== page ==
Lifting Spanish ballet


MADRID, Spain — Angel Corella lights up the stage with soaring leaps and dazzling turns, his joyful dancing and radiant smile among the wonders of modern day ballet But to become a star, he left his native Spain in 1995 to join American Ballet Theater in New York. Classical ballet has no roots in Spain and every attempt to start a top-flight ballet company had always foundered.

Unwilling to accept the status quo, in 2001 Corella set up the Fundacion Angel Corella to lay the groundwork for a ballet school and a company in Spain. He wanted new generations of Spanish dancers to enjoy the opportunities that were denied him. The Corella Ballet Castilla y Leon made its debut in Madrid in September 2008. Thanks to the support of the Castilla y Leon regional government, which contributes 60 percent of the budget, the 45-member company now calls home the Royal Palace of La Granja, near Segovia and only an hour from Madrid. The royal family donated the palace to the foundation and a school will soon take up quarters in a new building on the grounds. Situated on the edge of a lake near the mountains, the palace resembles Versailles. “It couldn’t be more idyllic for my dancers,” said Corella, “ it looks like the setting for `Swan Lake.’”

Since its debut, the troupe has toured Spain, drawing excited crowds in every city. The Spanish may not have a ballet tradition, but they know Corella and came out to see what the world has been talking about for 15 years. But for him, the test would always be New York, his second home. He brings the company to the City Center March 17-20, with a varied and demanding repertory, including his first ballet “String Sextet,” inspired by Tchaikovsky’s "Souvenir of Florence," Christopher Wheeldon’s “DGV,” a meditation on travel set to Michael Nyman’s “MGV : Musique à Grande Vitesse Musique,” and a flamenco-inspired piece by Maria Pages. “I vowed when I was young,” he said, “that I would do this. It took a crazy amount of work but here we are and I’m incredibly proud. I feel like I am bringing my child home to show my parents.”

With choreographer Christopher Wheeldon’s recent departure from Morphoses, the company he founded in 2006, and the severe economic times that have hit even the most successful modern dance and ballet companies, Corella needed a lot of courage to bring his dream to fruition. “I have huge admiration for Angel,” said Wheeldon, “especially to begin on such a large scale. He’s filling an enormous void, for there are so many talented Spanish dancers. It helps that unlike American-based companies, he won government support.”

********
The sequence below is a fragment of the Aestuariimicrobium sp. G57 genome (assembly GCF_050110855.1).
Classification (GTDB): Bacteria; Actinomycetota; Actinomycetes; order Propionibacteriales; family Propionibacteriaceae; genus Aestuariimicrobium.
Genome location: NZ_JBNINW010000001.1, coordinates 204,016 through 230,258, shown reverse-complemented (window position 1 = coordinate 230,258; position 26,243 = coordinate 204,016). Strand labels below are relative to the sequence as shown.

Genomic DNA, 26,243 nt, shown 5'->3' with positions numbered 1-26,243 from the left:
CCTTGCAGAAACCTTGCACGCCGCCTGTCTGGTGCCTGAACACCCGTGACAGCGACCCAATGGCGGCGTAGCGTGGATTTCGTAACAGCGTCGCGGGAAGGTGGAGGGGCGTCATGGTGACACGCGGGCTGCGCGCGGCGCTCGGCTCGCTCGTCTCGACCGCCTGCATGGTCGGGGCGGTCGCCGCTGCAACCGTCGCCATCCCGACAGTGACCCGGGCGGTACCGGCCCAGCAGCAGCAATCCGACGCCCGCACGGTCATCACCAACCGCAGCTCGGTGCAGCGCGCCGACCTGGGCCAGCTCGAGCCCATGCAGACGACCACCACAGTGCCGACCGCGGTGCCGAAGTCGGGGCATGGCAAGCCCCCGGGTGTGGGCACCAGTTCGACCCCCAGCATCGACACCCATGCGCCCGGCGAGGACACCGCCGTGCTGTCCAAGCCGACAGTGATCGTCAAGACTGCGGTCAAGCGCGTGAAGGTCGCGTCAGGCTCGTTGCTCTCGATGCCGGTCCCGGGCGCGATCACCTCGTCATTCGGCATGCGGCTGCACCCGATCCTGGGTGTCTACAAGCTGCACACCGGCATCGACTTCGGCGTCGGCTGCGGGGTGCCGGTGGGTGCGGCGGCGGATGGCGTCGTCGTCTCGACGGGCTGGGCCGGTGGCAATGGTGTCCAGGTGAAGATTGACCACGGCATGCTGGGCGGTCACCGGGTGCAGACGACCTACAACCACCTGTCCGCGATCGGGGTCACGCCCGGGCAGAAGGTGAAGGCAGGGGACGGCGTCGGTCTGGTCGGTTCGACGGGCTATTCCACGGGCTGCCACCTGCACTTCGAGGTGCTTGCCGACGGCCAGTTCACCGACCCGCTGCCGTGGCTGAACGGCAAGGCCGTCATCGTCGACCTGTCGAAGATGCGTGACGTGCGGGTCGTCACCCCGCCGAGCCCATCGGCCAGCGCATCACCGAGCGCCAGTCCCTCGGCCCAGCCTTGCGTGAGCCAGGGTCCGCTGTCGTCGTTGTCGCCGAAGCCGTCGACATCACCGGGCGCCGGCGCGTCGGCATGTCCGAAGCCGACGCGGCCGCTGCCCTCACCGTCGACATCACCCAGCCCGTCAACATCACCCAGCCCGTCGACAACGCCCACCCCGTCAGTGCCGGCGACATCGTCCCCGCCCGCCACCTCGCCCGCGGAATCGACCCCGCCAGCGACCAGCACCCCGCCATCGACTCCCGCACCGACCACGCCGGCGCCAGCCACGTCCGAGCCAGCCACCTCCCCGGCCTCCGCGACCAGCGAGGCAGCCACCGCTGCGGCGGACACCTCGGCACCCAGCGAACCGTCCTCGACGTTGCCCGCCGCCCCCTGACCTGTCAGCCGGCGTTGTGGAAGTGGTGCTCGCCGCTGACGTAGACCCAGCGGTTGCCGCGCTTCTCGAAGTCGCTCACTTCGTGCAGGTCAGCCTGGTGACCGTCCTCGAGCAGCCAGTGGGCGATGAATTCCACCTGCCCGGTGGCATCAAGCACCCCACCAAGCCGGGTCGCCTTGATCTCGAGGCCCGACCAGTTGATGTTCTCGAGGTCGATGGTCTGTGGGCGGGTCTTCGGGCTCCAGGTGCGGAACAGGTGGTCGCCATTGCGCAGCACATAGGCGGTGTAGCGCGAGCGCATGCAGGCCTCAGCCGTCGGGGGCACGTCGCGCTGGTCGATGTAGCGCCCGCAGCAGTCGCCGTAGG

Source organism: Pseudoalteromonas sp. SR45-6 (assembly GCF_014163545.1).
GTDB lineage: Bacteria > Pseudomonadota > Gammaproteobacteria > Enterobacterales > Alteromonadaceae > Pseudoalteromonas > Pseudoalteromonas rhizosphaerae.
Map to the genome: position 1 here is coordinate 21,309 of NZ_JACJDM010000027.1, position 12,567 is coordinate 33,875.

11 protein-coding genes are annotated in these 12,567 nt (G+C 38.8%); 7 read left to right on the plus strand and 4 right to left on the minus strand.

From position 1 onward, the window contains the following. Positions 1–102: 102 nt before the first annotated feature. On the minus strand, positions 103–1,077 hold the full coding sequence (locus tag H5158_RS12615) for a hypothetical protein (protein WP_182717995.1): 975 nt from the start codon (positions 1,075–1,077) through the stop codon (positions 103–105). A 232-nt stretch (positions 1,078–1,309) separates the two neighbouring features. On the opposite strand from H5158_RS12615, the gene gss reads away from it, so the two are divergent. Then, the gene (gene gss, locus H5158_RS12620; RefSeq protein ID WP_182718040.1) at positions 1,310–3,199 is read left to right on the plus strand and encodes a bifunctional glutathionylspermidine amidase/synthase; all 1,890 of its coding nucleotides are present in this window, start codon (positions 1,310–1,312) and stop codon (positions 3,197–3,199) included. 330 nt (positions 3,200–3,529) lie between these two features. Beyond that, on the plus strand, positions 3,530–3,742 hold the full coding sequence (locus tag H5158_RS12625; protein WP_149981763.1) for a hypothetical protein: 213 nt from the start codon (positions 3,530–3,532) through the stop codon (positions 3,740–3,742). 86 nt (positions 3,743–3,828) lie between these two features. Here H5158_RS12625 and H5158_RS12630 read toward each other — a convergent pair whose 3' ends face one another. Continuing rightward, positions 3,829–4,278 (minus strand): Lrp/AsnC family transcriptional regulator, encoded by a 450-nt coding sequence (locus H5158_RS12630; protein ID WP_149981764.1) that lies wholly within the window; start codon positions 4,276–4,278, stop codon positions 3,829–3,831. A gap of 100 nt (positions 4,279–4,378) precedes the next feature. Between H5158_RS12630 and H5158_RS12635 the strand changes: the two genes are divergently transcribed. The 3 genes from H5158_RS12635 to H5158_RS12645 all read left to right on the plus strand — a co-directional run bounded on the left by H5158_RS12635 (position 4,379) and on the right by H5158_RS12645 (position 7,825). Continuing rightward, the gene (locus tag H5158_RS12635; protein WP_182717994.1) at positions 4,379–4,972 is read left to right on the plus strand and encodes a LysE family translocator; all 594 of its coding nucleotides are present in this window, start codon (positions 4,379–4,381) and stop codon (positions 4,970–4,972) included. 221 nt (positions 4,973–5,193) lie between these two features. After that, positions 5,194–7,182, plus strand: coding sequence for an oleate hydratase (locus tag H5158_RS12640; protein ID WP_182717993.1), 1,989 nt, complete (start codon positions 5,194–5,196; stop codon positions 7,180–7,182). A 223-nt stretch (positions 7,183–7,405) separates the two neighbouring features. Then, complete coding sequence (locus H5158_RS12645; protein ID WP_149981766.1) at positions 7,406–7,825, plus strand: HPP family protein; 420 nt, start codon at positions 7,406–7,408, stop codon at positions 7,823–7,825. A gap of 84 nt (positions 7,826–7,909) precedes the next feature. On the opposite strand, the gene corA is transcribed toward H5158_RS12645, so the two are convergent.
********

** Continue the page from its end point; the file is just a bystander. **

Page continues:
With government support for the arts fast disappearing in the United States, it is ironic, if not disillusioning, that even in difficult economic times — and Spain has been harder hit than the United States — that government support in some European countries can still be found for artistic endeavors. “We are a popular region with tourists,” said Maria Jose Salgueiro, who heads up the culture and tourism department in the Castilla y Leon Autonomic Government, “and we felt we could become even more popular with a great ballet company located here. We support our big talents, and Angel’s company is one of them. He has already proven that he is a great director with the quality of his productions. Spanish dancers now have a destination in their own country.”

It didn’t take long for word of Corella’s project to spread — 1,500 dancers, about half of them Spanish, turned up for the first audition. “What I like most about the company,” said Ashley Ellis, who previously danced with American Ballet Theater, “is how close people are here. The atmosphere feels like family. We also do a nice mix of traditional like `Swan Lake’ and contemporary like Wheeldon.” For Adiarys Almedia, who danced with the Cincinnati Ballet, just sharing the stage with Corella is enough. “It’s an amazing experience,” she said, “Angel’s energy infects you.”

Many major players in the dance world have come out to support him. Though concerned her production of “La Bayadere” would be too technically, physically, artistically and theatrically demanding for a young troupe, Natalia Markaova agreed to stage it for the company’s first season.

“Despite my initial concerns,” she said, “I feel that it was a great start. Everyone thought it was such a historical event in Spain. The company performed successfully and rose to the occasion. Angel brought dancers together, dancers of different education, schools and experience and unified them. I’ve known him from the beginning of his career. No one has his kind of fire.”